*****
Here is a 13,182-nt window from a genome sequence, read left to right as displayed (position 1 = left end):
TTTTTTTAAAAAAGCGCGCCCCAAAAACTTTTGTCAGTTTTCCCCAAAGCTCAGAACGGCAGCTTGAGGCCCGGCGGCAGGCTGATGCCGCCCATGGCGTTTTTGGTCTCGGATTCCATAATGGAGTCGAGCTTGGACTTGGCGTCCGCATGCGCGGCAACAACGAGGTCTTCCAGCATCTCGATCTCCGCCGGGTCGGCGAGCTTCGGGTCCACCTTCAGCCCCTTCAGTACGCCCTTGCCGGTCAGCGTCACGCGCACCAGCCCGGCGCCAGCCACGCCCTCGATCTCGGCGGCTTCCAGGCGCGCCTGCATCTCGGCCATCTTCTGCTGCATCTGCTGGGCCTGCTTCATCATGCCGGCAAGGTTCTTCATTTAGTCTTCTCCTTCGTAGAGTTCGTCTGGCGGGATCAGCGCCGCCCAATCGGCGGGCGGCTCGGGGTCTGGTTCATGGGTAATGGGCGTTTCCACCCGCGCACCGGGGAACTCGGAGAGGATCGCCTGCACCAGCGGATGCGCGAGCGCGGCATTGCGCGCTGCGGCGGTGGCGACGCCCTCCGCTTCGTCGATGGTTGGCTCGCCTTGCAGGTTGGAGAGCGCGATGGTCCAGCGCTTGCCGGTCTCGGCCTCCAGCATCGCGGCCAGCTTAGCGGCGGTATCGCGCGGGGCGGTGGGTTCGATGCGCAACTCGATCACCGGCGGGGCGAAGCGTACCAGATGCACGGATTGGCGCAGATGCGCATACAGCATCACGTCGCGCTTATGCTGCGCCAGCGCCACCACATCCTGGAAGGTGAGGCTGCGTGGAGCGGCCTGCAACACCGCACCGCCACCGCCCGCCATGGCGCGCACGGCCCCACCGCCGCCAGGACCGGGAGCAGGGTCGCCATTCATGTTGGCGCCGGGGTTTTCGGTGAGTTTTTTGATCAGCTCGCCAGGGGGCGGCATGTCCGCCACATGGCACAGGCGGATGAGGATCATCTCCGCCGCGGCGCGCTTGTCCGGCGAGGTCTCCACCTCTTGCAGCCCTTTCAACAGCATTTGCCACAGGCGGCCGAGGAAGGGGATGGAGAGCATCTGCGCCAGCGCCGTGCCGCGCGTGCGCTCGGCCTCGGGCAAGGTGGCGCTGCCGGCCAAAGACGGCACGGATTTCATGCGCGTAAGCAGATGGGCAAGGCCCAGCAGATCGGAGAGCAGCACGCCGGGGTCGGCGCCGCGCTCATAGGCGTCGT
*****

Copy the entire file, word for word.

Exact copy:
Here is a 13,182-nt window from a genome sequence, read left to right as displayed (position 1 = left end):
TTTTTTTAAAAAAGCGCGCCCCAAAAACTTTTGTCAGTTTTCCCCAAAGCTCAGAACGGCAGCTTGAGGCCCGGCGGCAGGCTGATGCCGCCCATGGCGTTTTTGGTCTCGGATTCCATAATGGAGTCGAGCTTGGACTTGGCGTCCGCATGCGCGGCAACAACGAGGTCTTCCAGCATCTCGATCTCCGCCGGGTCGGCGAGCTTCGGGTCCACCTTCAGCCCCTTCAGTACGCCCTTGCCGGTCAGCGTCACGCGCACCAGCCCGGCGCCAGCCACGCCCTCGATCTCGGCGGCTTCCAGGCGCGCCTGCATCTCGGCCATCTTCTGCTGCATCTGCTGGGCCTGCTTCATCATGCCGGCAAGGTTCTTCATTTAGTCTTCTCCTTCGTAGAGTTCGTCTGGCGGGATCAGCGCCGCCCAATCGGCGGGCGGCTCGGGGTCTGGTTCATGGGTAATGGGCGTTTCCACCCGCGCACCGGGGAACTCGGAGAGGATCGCCTGCACCAGCGGATGCGCGAGCGCGGCATTGCGCGCTGCGGCGGTGGCGACGCCCTCCGCTTCGTCGATGGTTGGCTCGCCTTGCAGGTTGGAGAGCGCGATGGTCCAGCGCTTGCCGGTCTCGGCCTCCAGCATCGCGGCCAGCTTAGCGGCGGTATCGCGCGGGGCGGTGGGTTCGATGCGCAACTCGATCACCGGCGGGGCGAAGCGTACCAGATGCACGGATTGGCGCAGATGCGCATACAGCATCACGTCGCGCTTATGCTGCGCCAGCGCCACCACATCCTGGAAGGTGAGGCTGCGTGGAGCGGCCTGCAACACCGCACCGCCACCGCCCGCCATGGCGCGCACGGCCCCACCGCCGCCAGGACCGGGAGCAGGGTCGCCATTCATGTTGGCGCCGGGGTTTTCGGTGAGTTTTTTGATCAGCTCGCCAGGGGGCGGCATGTCCGCCACATGGCACAGGCGGATGAGGATCATCTCCGCCGCGGCGCGCTTGTCCGGCGAGGTCTCCACCTCTTGCAGCCCTTTCAACAGCATTTGCCACAGGCGGCCGAGGAAGGGGATGGAGAGCATCTGCGCCAGCGCCGTGCCGCGCGTGCGCTCGGCCTCGGGCAAGGTGGCGCTGCCGGCCAAAGACGGCACGGATTTCATGCGCGTAAGCAGATGGGCAAGGCCCAGCAGATCGGAGAGCAGCACGCCGGGGTCGGCGCCGCGCTCATAGGCGTCGT